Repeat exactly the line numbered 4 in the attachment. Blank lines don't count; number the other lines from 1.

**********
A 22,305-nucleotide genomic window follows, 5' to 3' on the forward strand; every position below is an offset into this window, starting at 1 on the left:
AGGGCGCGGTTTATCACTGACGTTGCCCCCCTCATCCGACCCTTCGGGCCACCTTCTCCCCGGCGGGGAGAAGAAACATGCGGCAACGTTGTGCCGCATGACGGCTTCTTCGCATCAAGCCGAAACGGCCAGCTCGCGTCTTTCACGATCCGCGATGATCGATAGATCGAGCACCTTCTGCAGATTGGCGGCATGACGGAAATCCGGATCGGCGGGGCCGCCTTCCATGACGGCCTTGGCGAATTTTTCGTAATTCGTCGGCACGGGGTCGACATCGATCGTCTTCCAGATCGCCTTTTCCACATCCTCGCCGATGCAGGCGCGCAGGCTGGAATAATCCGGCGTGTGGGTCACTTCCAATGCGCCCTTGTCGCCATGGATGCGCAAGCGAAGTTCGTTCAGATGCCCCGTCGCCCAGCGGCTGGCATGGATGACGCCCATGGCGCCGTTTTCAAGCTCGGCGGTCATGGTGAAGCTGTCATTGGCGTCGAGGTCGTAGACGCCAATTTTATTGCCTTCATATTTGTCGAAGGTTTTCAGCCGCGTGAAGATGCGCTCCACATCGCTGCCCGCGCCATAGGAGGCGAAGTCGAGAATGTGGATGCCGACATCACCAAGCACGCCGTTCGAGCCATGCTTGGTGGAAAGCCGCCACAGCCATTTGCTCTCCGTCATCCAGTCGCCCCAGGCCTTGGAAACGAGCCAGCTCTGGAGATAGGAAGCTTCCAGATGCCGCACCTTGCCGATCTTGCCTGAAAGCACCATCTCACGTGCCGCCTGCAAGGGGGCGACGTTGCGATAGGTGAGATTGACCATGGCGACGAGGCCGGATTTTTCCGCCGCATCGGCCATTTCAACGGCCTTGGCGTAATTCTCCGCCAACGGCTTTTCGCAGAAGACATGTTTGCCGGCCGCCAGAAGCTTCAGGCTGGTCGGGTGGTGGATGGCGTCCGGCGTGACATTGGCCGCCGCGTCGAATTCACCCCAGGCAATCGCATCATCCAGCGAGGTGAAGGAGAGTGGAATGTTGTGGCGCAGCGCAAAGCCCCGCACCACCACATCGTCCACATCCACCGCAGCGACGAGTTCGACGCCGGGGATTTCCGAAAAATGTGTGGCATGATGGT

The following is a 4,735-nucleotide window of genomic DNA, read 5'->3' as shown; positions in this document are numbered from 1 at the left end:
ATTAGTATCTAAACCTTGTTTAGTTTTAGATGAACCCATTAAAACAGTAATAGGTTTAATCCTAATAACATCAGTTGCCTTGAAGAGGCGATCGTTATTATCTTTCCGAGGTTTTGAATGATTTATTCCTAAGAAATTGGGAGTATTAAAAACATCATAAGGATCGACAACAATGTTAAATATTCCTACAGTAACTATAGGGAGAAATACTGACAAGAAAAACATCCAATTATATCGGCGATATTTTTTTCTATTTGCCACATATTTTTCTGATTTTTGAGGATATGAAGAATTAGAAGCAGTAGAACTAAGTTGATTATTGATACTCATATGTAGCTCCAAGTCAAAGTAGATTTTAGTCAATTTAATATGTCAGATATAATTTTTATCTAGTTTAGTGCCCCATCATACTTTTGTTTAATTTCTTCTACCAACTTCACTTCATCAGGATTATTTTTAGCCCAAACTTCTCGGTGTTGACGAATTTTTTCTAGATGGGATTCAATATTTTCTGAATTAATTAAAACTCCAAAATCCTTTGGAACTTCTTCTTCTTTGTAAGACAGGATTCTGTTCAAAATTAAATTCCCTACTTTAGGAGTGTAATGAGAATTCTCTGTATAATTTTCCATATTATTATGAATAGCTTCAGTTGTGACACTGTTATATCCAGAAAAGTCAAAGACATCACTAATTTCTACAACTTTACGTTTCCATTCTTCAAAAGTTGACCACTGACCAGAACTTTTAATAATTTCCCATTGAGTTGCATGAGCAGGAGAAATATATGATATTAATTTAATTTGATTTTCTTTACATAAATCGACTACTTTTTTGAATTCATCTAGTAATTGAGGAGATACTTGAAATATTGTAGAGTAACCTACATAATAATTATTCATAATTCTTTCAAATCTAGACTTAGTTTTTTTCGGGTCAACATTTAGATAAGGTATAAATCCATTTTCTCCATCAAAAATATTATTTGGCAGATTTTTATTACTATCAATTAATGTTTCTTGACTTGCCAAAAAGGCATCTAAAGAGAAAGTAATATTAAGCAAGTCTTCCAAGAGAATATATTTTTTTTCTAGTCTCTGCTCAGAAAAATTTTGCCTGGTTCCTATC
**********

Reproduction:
ATTAGTATCTAAACCTTGTTTAGTTTTAGATGAACCCATTAAAACAGTAATAGGTTTAATCCTAATAACATCAGTTGCCTTGAAGAGGCGATCGTTATTATCTTTCCGAGGTTTTGAATGATTTATTCCTAAGAAATTGGGAGTATTAAAAACATCATAAGGATCGACAACAATGTTAAATATTCCTACAGTAACTATAGGGAGAAATACTGACAAGAAAAACATCCAATTATATCGGCGATATTTTTTTCTATTTGCCACATATTTTTCTGATTTTTGAGGATATGAAGAATTAGAAGCAGTAGAACTAAGTTGATTATTGATACTCATATGTAGCTCCAAGTCAAAGTAGATTTTAGTCAATTTAATATGTCAGATATAATTTTTATCTAGTTTAGTGCCCCATCATACTTTTGTTTAATTTCTTCTACCAACTTCACTTCATCAGGATTATTTTTAGCCCAAACTTCTCGGTGTTGACGAATTTTTTCTAGATGGGATTCAATATTTTCTGAATTAATTAAAACTCCAAAATCCTTTGGAACTTCTTCTTCTTTGTAAGACAGGATTCTGTTCAAAATTAAATTCCCTACTTTAGGAGTGTAATGAGAATTCTCTGTATAATTTTCCATATTATTATGAATAGCTTCAGTTGTGACACTGTTATATCCAGAAAAGTCAAAGACATCACTAATTTCTACAACTTTACGTTTCCATTCTTCAAAAGTTGACCACTGACCAGAACTTTTAATAATTTCCCATTGAGTTGCATGAGCAGGAGAAATATATGATATTAATTTAATTTGATTTTCTTTACATAAATCGACTACTTTTTTGAATTCATCTAGTAATTGAGGAGATACTTGAAATATTGTAGAGTAACCTACATAATAATTATTCATAATTCTTTCAAATCTAGACTTAGTTTTTTTCGGGTCAACATTTAGATAAGGTATAAATCCATTTTCTCCATCAAAAATATTATTTGGCAGATTTTTATTACTATCAATTAATGTTTCTTGACTTGCCAAAAAGGCATCTAAAGAGAAAGTAATATTAAGCAAGTCTTCCAAGAGAATATATTTTTTTTCTAGTCTCTGCTCAGAAAAATTTTGCCTGGTTCCTATC